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I have one player currently stuck in a pit. Another player is attempting to use magical damage to gouge holes, or rather handholds into the surfaces of said pit to make it easier to climb out. As far as I am aware, there are no official rules that allow this. But logically speaking, I think it should be possible.

Are there any rules regarding this? And what would be the consequences of allowing this to happen?

I am not asking for other spells or methods to solve this problem. My question is solely regarding the method proposed here.

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Rules on attacking objects with magic say:

If an item is not carried or worn and is not magical, it does not get a saving throw. It simply is dealt the appropriate damage.

Rules on smashing objects further tell us that:

Acid and sonic attacks deal damage to most objects just as they do to creatures; roll damage and apply it normally after a successful hit. Electricity and fire attacks deal half damage to most objects; divide the damage dealt by 2 before applying the hardness. Cold attacks deal one-quarter damage to most objects; divide the damage dealt by 4 before applying the hardness.

With rare exception, the exact form the damage takes is not described by the rules. People and objects just loose HP until they break / die. But we know that stone has hardness 8 and 15 HP per inch of thickness, so we can conclude that making 3-inch deep handhold requires making 45 HP worth of damage*, after dividers and hardness. If it is not stone, DM should approximate using materials in the table.

As for consequences, they are small. It takes a significant amount of spell slots and time to get similar effect rope ladder or rope with knots would gave. I bet your party will just bring one of those next time. It is a teaching moment on preparation, but it won't make your magic users just create stairs everywhere.


* As noted in comments, DM is empowered to use the rule that:

Very large objects have separate hit point totals for different sections.

45 HP is, by default, HP of 10 by 10 ft wall. You can divide it into a "handhold-sized" sections, substantially reducing damage needed. Also, unless your magic user is a skilled sculptor, you shouldn't allow handholds to be pretty. They will look like holes smashed in the rock, that's all. But indeed no reason they shouldn't give substantial circumstance bonus to the Climb check.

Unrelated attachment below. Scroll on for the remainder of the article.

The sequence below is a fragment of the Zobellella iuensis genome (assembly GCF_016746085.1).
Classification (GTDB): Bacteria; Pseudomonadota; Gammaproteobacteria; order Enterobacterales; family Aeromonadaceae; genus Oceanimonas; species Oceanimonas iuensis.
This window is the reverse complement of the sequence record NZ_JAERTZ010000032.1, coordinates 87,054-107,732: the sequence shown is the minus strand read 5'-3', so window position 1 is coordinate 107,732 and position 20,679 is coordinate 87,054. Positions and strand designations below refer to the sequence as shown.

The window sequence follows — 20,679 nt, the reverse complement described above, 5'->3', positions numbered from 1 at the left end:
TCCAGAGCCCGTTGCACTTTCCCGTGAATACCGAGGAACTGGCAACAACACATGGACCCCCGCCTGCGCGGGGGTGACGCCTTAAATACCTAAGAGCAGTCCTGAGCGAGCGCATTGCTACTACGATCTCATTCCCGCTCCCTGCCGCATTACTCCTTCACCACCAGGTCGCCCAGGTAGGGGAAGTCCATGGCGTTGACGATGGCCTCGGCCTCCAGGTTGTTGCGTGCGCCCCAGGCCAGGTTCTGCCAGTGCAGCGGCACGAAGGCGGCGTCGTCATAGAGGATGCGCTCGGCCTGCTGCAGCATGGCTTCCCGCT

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  • \$\begingroup\$ @HeyICanChan sculpting is a skill that requires more than the ability to inflict damage. Sculpting might involve smashing but not all smashing is sculpting. \$\endgroup\$ – candied_orange May 8 at 6:22
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    \$\begingroup\$ Maxim 44: "If it will blow a hole in the ground, it will double as an entrenching tool." \$\endgroup\$ – AlienAtSystem May 8 at 7:04
  • \$\begingroup\$ By default, HP of 10 by 10 ft stone wall is not 45. You probably meant to say something like: By default, large objects get mentally separated into 10' cubes, and get destroyed cube by cube, one cube at a time. One cube by one source of non-AoE damage maximum. \$\endgroup\$ – annoying imp May 10 at 14:46
  • \$\begingroup\$ @annoyongimp rules in SRD says only "Very large objects have separate hit point totals for different sections." the rest is how I and people writing in now deleted comments were playing it. If you have better, more detailed sources, or different experiences, by all means, please write your own answer. I'll gladly read it. \$\endgroup\$ – Mołot May 10 at 15:19
  • \$\begingroup\$ Digged through SRD a bit. Now I see it says "per 10-foot-by-10-foot section" not "per 10-foot-by-10-foot-by-10-foot section". While I still believe section goes as far as 10' deep, it really isn't stated anywhere (besides maybe Disintegrate). \$\endgroup\$ – annoying imp May 10 at 19:24

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